Yesterday Entergy announced that it plans to close the Pilgrim reactor in Plymouth, MA by 2019. When that happens, one-half of all the nukes in New England will be shut down!
As we have written previously, even the lax NRC could not ignore the cascading effect of poor maintenance at Pilgrim, and recently it was ranked one of the 3 least safe reactors in the US. (The other two, in Arkansas, are also owned by Entergy).
Pilgrim should close NOW. The list of repairs the NRC has begun keeps getting longer. How can it be safe?
Pilgrim “fails in every Nor’easter since 1978,” has had several unplanned shut downs, hasn’t fixed a fire problem discovered in 1992, has tons of waste on site on Cape Cod Bay, a malfunctioning weather tower, and an evacuation plan that is a joke. It is a twin to Fukushima, like Yankee, so we know those weaknesses.
The day after Entergy announced its plan to close the Pilgrim reactor, Power magazine published this article: Is Entergy Moving Out of Nukes?
While many folks are comparing Entergy’s closure of VT Yankee to Pilgrim, there are big differences.
- Entergy said, on September 28, that if the cost of fixes required by the NRC was too high, they would shut down Pilgrim. On October 8, NRC’s PR man Neil Sheehan said, “They are one step removed from the column where they would be at risk of being shut down by the NRC.” VT Yankee was not in that situation. We did not get a heads up, and Yankee was not under pressure from the NRC to close.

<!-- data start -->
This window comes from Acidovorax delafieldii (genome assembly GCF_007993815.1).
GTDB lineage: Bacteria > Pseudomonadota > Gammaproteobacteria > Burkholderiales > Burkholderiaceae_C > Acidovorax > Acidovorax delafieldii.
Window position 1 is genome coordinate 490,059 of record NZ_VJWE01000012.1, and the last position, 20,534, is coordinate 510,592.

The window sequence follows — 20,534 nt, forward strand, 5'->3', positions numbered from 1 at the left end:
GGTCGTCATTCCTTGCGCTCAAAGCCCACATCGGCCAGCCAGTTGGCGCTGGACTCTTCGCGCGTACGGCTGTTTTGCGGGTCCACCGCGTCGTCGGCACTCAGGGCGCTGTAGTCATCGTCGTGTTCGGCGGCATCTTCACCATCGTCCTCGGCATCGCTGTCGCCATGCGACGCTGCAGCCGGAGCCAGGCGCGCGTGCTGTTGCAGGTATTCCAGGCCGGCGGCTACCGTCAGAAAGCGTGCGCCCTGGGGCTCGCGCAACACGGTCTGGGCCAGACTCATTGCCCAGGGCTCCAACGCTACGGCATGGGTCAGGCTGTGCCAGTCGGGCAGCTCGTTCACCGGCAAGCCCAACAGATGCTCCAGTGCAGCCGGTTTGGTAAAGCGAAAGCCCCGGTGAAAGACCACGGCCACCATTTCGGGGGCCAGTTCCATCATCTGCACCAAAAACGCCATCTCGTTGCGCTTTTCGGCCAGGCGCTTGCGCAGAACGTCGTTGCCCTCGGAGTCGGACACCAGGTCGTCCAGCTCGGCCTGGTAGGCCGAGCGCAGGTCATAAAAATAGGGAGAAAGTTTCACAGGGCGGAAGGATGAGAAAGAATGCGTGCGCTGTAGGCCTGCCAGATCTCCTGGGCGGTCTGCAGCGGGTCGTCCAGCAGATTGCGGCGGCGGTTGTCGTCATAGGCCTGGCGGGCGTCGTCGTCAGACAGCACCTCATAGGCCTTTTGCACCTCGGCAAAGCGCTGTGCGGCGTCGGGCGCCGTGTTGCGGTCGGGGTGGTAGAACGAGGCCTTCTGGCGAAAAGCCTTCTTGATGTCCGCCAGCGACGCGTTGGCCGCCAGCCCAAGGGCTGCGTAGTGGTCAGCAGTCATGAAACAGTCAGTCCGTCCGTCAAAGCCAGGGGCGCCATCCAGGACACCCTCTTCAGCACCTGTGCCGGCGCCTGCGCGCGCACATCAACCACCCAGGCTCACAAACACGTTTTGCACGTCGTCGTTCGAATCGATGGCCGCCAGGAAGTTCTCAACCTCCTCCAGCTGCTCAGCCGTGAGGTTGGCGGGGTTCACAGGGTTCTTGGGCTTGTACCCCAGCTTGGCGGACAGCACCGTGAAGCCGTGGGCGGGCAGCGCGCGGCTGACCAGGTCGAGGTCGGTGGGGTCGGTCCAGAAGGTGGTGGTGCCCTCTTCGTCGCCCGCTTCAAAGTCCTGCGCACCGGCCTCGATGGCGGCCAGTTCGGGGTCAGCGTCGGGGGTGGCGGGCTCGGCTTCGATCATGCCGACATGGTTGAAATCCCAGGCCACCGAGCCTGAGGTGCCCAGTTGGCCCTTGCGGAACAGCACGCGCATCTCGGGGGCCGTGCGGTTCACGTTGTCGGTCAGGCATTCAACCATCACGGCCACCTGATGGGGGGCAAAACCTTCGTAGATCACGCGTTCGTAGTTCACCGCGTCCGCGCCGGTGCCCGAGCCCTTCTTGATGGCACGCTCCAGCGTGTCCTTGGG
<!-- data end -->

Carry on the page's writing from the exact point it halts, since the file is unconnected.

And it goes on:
- Entergy’s stock has fallen 30% this year. Entergy said it may close Fitzpatrick in NY. Entergy withdrew an application to build a new nuclear reactor in Mississippi. Entergy just sold its natural gas plant in Rhode Island. Entergy needs cash.
- While Entergy blamed competition from natural gas in the decisions to close both Yankee & Pilgrim, there were no pipelines proposed in Vermont at the time. On the other hand, Massachusetts is currently involved in a huge energy battle: natural gas pipelines versus renewables. Pilgrim’s closing is not going to help the fight against the pipelines.
Here is MA Senator Dan Wolf:
But now is not the time to relax: We need to make sure Pilgrim operates safely, closure happens as soon as possible, the cost of decommissioning is not borne by taxpayers or ratepayers, and the people working at Pilgrim transition into good jobs. Let’s use this historic moment to move us toward clean, renewable energy that much faster!
We know better than anyone, that closure is a mixed bag. No more high level radioactive waste will be created. But Pilgrim activists will face a lengthy list of new challenges. For now, we congratulate our comrades. As NIRS commented on the closure news:
It is probably not a coincidence that for the past 25 years, New England has been home to the most active and aggressive anti-nuclear movement in the U.S. When people band together, work together, and stick to it: good things happen.
We at Safe and Green plan to share our experience of the closure of Vermont Yankee, and the fact that the NRC seems even more lax and captive to industry than ever once the last kilowatt is generated. We have grave concerns about the financial future of Entergy. We will strategize with those working to safely dismantle Pilgrim toward a better outcome than Yankee’s status, as it seems more possible every day that Entergy will not be here to complete the job.